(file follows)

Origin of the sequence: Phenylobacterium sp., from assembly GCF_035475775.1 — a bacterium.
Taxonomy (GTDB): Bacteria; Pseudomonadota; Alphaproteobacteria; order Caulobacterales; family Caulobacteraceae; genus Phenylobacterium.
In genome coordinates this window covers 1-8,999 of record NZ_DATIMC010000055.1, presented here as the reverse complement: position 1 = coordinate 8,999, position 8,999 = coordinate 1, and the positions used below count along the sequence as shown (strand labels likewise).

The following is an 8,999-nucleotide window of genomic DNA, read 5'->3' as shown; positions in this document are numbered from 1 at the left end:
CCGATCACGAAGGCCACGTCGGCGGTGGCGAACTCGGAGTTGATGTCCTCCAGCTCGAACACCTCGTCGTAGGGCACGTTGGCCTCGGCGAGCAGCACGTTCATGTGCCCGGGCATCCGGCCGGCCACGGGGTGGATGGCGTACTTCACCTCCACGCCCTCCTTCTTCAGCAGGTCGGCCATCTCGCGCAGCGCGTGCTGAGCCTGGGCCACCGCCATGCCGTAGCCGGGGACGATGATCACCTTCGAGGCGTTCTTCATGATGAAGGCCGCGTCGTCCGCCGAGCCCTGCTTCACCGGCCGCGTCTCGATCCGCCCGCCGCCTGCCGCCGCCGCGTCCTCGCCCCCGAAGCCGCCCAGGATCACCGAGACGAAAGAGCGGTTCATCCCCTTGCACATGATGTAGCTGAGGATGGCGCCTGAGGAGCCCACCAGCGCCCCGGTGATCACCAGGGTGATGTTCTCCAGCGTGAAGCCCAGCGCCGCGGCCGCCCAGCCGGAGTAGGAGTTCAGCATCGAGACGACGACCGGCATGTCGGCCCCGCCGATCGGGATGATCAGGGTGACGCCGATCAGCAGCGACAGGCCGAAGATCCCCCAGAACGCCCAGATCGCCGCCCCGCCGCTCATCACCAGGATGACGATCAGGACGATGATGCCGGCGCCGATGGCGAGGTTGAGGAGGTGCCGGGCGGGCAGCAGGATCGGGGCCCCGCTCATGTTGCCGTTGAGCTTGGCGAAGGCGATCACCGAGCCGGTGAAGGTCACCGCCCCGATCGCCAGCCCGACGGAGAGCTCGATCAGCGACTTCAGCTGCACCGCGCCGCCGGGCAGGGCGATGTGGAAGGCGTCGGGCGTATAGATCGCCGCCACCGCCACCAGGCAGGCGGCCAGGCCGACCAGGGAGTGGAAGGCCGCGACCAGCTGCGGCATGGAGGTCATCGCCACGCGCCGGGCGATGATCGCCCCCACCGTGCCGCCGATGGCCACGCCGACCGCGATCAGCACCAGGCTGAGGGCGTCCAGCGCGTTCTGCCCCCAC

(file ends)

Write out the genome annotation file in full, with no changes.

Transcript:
Origin of the sequence: Phenylobacterium sp., from assembly GCF_035475775.1 — a bacterium.
Taxonomy (GTDB): Bacteria; Pseudomonadota; Alphaproteobacteria; order Caulobacterales; family Caulobacteraceae; genus Phenylobacterium.
In genome coordinates this window covers 1-8,999 of record NZ_DATIMC010000055.1, presented here as the reverse complement: position 1 = coordinate 8,999, position 8,999 = coordinate 1, and the positions used below count along the sequence as shown (strand labels likewise).

The following is an 8,999-nucleotide window of genomic DNA, read 5'->3' as shown; positions in this document are numbered from 1 at the left end:
CCGATCACGAAGGCCACGTCGGCGGTGGCGAACTCGGAGTTGATGTCCTCCAGCTCGAACACCTCGTCGTAGGGCACGTTGGCCTCGGCGAGCAGCACGTTCATGTGCCCGGGCATCCGGCCGGCCACGGGGTGGATGGCGTACTTCACCTCCACGCCCTCCTTCTTCAGCAGGTCGGCCATCTCGCGCAGCGCGTGCTGAGCCTGGGCCACCGCCATGCCGTAGCCGGGGACGATGATCACCTTCGAGGCGTTCTTCATGATGAAGGCCGCGTCGTCCGCCGAGCCCTGCTTCACCGGCCGCGTCTCGATCCGCCCGCCGCCTGCCGCCGCCGCGTCCTCGCCCCCGAAGCCGCCCAGGATCACCGAGACGAAAGAGCGGTTCATCCCCTTGCACATGATGTAGCTGAGGATGGCGCCTGAGGAGCCCACCAGCGCCCCGGTGATCACCAGGGTGATGTTCTCCAGCGTGAAGCCCAGCGCCGCGGCCGCCCAGCCGGAGTAGGAGTTCAGCATCGAGACGACGACCGGCATGTCGGCCCCGCCGATCGGGATGATCAGGGTGACGCCGATCAGCAGCGACAGGCCGAAGATCCCCCAGAACGCCCAGATCGCCGCCCCGCCGCTCATCACCAGGATGACGATCAGGACGATGATGCCGGCGCCGATGGCGAGGTTGAGGAGGTGCCGGGCGGGCAGCAGGATCGGGGCCCCGCTCATGTTGCCGTTGAGCTTGGCGAAGGCGATCACCGAGCCGGTGAAGGTCACCGCCCCGATCGCCAGCCCGACGGAGAGCTCGATCAGCGACTTCAGCTGCACCGCGCCGCCGGGCAGGGCGATGTGGAAGGCGTCGGGCGTATAGATCGCCGCCACCGCCACCAGGCAGGCGGCCAGGCCGACCAGGGAGTGGAAGGCCGCGACCAGCTGCGGCATGGAGGTCATCGCCACGCGCCGGGCGATGATCGCCCCCACCGTGCCGCCGATGGCCACGCCGACCGCGATCAGCACCAGGCTGAGGGCGTCCAGCGCGTTCTGCCCCCAC